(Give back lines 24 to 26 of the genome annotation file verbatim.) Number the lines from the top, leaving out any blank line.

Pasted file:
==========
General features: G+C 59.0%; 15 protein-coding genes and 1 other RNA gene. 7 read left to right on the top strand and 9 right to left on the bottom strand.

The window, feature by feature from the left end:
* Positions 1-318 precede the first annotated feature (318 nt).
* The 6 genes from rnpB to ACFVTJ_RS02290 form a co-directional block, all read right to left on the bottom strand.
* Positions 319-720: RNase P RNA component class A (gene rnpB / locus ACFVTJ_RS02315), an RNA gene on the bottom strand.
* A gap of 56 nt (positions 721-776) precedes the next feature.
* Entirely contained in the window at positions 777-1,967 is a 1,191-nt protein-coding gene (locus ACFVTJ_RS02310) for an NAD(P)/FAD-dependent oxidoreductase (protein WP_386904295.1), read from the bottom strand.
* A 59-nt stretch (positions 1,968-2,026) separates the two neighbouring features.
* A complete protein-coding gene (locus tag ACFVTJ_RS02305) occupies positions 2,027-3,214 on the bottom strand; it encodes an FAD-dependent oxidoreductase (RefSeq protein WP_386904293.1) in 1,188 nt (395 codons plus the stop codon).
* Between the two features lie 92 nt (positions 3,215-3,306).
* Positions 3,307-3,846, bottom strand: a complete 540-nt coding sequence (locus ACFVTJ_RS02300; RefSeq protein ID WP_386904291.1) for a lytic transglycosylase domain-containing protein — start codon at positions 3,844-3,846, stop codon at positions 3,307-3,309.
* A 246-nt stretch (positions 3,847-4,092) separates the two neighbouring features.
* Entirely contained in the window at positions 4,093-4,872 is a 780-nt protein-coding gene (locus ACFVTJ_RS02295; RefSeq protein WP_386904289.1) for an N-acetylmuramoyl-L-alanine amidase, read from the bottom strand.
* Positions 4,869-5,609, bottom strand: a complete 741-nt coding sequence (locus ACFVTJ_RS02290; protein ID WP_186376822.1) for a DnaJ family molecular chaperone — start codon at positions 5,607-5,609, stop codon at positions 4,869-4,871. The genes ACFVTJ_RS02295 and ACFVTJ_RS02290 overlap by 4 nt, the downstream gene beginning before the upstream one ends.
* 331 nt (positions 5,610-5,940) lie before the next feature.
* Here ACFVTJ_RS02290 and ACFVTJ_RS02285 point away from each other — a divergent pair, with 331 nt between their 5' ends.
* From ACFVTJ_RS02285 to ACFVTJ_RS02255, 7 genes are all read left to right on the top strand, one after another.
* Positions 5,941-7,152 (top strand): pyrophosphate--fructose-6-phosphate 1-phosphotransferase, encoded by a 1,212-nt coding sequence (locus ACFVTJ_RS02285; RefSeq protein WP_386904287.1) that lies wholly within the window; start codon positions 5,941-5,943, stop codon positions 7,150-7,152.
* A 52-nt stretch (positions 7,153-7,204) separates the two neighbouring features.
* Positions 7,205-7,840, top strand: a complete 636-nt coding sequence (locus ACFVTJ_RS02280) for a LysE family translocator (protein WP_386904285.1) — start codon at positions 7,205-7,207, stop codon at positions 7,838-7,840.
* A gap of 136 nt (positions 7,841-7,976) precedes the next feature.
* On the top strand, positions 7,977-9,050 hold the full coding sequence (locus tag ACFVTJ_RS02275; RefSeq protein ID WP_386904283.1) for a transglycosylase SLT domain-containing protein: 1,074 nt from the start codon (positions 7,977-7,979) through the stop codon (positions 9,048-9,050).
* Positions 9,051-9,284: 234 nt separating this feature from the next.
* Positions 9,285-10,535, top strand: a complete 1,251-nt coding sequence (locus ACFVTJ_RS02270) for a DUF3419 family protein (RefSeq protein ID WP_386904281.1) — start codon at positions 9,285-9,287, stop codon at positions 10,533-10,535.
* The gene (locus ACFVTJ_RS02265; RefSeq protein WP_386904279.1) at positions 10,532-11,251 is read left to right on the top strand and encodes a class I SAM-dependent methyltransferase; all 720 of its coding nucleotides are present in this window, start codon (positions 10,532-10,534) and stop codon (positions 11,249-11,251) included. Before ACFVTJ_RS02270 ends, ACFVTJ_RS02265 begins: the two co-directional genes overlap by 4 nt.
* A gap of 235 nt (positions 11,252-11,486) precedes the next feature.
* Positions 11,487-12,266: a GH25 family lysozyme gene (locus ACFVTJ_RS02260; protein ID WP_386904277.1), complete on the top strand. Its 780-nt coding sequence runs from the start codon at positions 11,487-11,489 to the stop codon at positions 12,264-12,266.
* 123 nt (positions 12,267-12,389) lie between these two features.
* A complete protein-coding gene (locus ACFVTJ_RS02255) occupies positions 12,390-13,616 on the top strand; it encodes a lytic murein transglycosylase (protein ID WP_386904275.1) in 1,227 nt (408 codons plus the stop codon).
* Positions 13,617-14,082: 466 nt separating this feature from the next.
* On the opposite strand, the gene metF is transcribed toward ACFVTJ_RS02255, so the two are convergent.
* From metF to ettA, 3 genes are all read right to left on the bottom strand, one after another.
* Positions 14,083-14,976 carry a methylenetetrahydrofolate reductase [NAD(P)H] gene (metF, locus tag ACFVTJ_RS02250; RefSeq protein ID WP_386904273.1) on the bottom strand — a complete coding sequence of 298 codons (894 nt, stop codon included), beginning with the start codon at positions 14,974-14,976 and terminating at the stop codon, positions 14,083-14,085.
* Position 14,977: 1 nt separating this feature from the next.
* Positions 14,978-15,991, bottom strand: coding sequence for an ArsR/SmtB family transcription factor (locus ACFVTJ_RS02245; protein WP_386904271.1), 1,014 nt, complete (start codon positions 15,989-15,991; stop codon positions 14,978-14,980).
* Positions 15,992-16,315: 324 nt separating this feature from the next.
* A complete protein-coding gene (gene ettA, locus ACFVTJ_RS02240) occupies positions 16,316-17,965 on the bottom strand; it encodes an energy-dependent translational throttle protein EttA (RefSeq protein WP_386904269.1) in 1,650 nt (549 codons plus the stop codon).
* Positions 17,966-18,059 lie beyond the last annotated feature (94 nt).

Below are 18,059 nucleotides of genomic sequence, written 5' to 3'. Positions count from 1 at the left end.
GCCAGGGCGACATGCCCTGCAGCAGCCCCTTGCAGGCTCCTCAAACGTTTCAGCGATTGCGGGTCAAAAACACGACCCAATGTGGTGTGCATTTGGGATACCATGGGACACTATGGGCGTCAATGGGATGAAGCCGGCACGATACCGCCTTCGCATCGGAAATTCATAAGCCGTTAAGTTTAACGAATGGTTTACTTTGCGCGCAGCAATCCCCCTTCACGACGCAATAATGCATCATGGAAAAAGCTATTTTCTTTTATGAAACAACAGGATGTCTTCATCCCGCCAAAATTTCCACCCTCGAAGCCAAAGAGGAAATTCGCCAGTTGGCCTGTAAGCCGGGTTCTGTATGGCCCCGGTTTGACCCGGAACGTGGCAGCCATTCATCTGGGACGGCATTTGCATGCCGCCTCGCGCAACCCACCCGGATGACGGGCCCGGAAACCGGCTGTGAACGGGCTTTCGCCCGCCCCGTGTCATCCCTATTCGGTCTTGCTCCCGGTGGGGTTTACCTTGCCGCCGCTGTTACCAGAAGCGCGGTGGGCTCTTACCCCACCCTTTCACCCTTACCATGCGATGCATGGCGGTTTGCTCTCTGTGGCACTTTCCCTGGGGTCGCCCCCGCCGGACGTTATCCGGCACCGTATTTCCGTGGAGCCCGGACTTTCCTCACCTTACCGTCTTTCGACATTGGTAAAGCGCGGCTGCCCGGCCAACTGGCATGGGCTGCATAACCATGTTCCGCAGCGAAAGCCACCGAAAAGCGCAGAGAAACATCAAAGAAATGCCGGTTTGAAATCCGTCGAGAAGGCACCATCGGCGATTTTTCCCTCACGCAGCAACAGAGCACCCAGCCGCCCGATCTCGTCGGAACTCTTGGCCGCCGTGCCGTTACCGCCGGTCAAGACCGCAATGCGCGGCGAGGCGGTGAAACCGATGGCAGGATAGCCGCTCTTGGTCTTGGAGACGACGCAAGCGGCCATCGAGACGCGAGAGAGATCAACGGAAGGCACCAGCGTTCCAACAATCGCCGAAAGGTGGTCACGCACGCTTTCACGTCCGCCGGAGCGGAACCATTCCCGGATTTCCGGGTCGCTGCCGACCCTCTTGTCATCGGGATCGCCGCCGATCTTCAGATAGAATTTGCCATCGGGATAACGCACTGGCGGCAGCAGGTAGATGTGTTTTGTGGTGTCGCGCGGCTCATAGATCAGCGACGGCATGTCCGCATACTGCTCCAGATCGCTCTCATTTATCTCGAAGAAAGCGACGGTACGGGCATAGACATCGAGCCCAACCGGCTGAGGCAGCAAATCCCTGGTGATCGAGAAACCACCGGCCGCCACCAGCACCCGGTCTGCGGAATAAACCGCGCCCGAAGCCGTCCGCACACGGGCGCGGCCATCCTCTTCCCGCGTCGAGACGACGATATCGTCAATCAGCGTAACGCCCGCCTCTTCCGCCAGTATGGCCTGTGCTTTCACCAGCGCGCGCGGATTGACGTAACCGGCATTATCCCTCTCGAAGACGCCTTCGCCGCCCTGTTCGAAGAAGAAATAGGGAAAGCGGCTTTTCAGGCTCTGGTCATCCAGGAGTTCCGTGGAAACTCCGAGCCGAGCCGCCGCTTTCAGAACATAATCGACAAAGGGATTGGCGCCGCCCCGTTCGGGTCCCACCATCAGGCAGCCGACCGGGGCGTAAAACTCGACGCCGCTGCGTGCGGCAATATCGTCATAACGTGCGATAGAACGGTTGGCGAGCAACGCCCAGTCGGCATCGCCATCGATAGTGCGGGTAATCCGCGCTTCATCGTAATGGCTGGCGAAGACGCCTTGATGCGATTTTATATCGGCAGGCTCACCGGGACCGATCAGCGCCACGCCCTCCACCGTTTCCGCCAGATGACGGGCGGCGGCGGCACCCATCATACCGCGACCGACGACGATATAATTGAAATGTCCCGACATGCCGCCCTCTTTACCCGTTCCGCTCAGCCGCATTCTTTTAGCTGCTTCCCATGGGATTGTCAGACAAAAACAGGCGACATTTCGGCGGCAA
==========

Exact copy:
* Positions 9,285-10,535, top strand: a complete 1,251-nt coding sequence (locus ACFVTJ_RS02270) for a DUF3419 family protein (RefSeq protein ID WP_386904281.1) — start codon at positions 9,285-9,287, stop codon at positions 10,533-10,535.
* The gene (locus ACFVTJ_RS02265; RefSeq protein WP_386904279.1) at positions 10,532-11,251 is read left to right on the top strand and encodes a class I SAM-dependent methyltransferase; all 720 of its coding nucleotides are present in this window, start codon (positions 10,532-10,534) and stop codon (positions 11,249-11,251) included. Before ACFVTJ_RS02270 ends, ACFVTJ_RS02265 begins: the two co-directional genes overlap by 4 nt.
* A gap of 235 nt (positions 11,252-11,486) precedes the next feature.